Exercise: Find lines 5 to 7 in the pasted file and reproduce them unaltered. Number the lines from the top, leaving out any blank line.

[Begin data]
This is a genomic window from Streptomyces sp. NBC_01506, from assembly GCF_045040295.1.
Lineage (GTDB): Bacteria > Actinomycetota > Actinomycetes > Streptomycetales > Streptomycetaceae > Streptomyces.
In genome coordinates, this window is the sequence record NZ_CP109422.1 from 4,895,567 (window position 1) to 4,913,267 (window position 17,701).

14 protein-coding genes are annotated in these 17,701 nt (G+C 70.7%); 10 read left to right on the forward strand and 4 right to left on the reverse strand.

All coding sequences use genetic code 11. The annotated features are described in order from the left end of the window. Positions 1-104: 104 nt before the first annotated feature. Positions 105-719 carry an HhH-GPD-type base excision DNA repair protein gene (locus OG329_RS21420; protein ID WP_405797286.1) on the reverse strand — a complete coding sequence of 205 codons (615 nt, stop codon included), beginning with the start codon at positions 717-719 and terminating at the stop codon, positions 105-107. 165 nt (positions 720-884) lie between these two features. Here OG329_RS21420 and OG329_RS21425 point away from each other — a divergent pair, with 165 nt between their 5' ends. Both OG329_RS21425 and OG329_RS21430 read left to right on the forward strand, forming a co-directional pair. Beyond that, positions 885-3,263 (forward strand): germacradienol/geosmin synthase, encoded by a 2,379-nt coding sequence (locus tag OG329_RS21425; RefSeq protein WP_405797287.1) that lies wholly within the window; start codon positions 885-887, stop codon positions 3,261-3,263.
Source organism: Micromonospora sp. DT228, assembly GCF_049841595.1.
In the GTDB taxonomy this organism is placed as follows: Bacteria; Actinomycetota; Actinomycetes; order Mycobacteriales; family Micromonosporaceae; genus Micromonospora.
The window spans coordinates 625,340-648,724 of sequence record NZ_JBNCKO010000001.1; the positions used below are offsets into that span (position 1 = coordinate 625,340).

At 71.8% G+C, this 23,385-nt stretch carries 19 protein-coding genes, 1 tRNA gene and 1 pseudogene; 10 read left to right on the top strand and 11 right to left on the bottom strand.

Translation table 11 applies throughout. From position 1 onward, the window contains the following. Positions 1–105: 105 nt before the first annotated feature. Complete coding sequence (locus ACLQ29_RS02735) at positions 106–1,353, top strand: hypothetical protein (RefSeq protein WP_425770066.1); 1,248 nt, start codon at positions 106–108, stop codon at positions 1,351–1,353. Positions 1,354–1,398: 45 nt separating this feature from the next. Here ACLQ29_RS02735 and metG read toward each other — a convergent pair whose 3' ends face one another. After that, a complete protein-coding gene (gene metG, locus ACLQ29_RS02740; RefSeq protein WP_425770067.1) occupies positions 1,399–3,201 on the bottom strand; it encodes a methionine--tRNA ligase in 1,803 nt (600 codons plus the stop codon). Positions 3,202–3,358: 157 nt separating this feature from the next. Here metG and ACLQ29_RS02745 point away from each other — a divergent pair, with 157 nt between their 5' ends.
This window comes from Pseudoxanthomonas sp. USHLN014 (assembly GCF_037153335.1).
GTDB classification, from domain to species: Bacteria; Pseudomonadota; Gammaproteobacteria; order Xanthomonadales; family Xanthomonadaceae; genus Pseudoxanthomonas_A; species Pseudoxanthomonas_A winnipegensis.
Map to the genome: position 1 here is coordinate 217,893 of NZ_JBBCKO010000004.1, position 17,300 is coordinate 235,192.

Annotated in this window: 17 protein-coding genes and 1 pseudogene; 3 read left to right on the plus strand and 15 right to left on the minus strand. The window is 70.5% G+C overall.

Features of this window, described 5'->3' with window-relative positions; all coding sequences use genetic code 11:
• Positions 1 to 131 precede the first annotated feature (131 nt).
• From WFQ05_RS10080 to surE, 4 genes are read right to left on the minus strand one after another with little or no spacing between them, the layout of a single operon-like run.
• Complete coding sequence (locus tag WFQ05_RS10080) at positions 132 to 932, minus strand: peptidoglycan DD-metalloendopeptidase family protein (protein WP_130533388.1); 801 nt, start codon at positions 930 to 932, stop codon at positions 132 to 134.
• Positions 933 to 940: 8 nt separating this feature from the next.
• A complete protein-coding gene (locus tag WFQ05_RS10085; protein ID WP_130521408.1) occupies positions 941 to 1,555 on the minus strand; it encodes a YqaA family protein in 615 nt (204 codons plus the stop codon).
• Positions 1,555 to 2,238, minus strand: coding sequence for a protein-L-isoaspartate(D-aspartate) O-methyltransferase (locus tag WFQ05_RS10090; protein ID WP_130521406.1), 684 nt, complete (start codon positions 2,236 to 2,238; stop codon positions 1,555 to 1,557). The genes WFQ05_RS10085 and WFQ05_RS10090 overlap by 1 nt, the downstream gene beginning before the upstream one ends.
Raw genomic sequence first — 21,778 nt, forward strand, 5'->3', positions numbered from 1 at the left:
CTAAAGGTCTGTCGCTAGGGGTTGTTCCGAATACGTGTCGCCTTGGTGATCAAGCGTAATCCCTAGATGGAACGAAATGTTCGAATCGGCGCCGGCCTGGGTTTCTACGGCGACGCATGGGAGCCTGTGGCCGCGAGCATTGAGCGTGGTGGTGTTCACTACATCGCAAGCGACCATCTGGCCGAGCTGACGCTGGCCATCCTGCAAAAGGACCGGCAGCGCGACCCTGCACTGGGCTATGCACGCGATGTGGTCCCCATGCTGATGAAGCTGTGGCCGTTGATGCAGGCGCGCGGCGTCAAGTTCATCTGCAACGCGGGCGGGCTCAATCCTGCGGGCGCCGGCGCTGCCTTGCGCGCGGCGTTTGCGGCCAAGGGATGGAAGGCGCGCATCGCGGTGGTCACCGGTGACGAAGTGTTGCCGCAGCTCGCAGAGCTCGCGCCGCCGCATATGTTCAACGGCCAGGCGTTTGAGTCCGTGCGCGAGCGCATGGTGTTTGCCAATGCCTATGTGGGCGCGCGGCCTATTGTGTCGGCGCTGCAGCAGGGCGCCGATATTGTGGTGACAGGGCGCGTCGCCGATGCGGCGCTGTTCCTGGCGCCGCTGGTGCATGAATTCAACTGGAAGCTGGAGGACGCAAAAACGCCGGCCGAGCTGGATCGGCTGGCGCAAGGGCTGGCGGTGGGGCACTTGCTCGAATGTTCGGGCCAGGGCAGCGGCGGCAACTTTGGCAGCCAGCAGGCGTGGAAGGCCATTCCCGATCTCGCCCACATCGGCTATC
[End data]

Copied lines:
All coding sequences use genetic code 11. The annotated features are described in order from the left end of the window. Positions 1-104: 104 nt before the first annotated feature. Positions 105-719 carry an HhH-GPD-type base excision DNA repair protein gene (locus OG329_RS21420; protein ID WP_405797286.1) on the reverse strand — a complete coding sequence of 205 codons (615 nt, stop codon included), beginning with the start codon at positions 717-719 and terminating at the stop codon, positions 105-107. 165 nt (positions 720-884) lie between these two features. Here OG329_RS21420 and OG329_RS21425 point away from each other — a divergent pair, with 165 nt between their 5' ends. Both OG329_RS21425 and OG329_RS21430 read left to right on the forward strand, forming a co-directional pair. Beyond that, positions 885-3,263 (forward strand): germacradienol/geosmin synthase, encoded by a 2,379-nt coding sequence (locus tag OG329_RS21425; RefSeq protein WP_405797287.1) that lies wholly within the window; start codon positions 885-887, stop codon positions 3,261-3,263.
Source organism: Micromonospora sp. DT228, assembly GCF_049841595.1.
In the GTDB taxonomy this organism is placed as follows: Bacteria; Actinomycetota; Actinomycetes; order Mycobacteriales; family Micromonosporaceae; genus Micromonospora.